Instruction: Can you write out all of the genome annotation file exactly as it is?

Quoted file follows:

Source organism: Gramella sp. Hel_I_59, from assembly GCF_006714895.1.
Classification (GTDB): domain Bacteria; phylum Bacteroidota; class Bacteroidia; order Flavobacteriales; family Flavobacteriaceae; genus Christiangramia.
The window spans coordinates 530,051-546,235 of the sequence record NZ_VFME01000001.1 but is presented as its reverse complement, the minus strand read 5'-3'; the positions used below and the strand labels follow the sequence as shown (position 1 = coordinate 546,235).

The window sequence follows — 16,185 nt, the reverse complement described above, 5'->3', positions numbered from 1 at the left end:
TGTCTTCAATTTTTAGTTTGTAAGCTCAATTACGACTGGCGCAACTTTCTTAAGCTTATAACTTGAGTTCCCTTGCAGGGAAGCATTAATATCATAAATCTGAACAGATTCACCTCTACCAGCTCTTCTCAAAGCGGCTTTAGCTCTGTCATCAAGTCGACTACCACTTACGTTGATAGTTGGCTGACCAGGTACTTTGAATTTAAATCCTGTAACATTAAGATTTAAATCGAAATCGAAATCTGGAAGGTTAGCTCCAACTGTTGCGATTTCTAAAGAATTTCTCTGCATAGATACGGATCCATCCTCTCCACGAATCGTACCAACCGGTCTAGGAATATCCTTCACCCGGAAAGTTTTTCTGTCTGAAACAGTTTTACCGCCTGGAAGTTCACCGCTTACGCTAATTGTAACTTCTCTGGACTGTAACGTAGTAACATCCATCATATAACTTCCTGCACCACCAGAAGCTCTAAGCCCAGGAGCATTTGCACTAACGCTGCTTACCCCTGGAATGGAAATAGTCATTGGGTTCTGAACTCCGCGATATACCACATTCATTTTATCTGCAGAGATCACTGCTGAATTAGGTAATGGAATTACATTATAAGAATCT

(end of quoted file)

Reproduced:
Source organism: Gramella sp. Hel_I_59, from assembly GCF_006714895.1.
Classification (GTDB): domain Bacteria; phylum Bacteroidota; class Bacteroidia; order Flavobacteriales; family Flavobacteriaceae; genus Christiangramia.
The window spans coordinates 530,051-546,235 of the sequence record NZ_VFME01000001.1 but is presented as its reverse complement, the minus strand read 5'-3'; the positions used below and the strand labels follow the sequence as shown (position 1 = coordinate 546,235).

The window sequence follows — 16,185 nt, the reverse complement described above, 5'->3', positions numbered from 1 at the left end:
TGTCTTCAATTTTTAGTTTGTAAGCTCAATTACGACTGGCGCAACTTTCTTAAGCTTATAACTTGAGTTCCCTTGCAGGGAAGCATTAATATCATAAATCTGAACAGATTCACCTCTACCAGCTCTTCTCAAAGCGGCTTTAGCTCTGTCATCAAGTCGACTACCACTTACGTTGATAGTTGGCTGACCAGGTACTTTGAATTTAAATCCTGTAACATTAAGATTTAAATCGAAATCGAAATCTGGAAGGTTAGCTCCAACTGTTGCGATTTCTAAAGAATTTCTCTGCATAGATACGGATCCATCCTCTCCACGAATCGTACCAACCGGTCTAGGAATATCCTTCACCCGGAAAGTTTTTCTGTCTGAAACAGTTTTACCGCCTGGAAGTTCACCGCTTACGCTAATTGTAACTTCTCTGGACTGTAACGTAGTAACATCCATCATATAACTTCCTGCACCACCAGAAGCTCTAAGCCCAGGAGCATTTGCACTAACGCTGCTTACCCCTGGAATGGAAATAGTCATTGGGTTCTGAACTCCGCGATATACCACATTCATTTTATCTGCAGAGATCACTGCTGAATTAGGTAATGGAATTACATTATAAGAATCT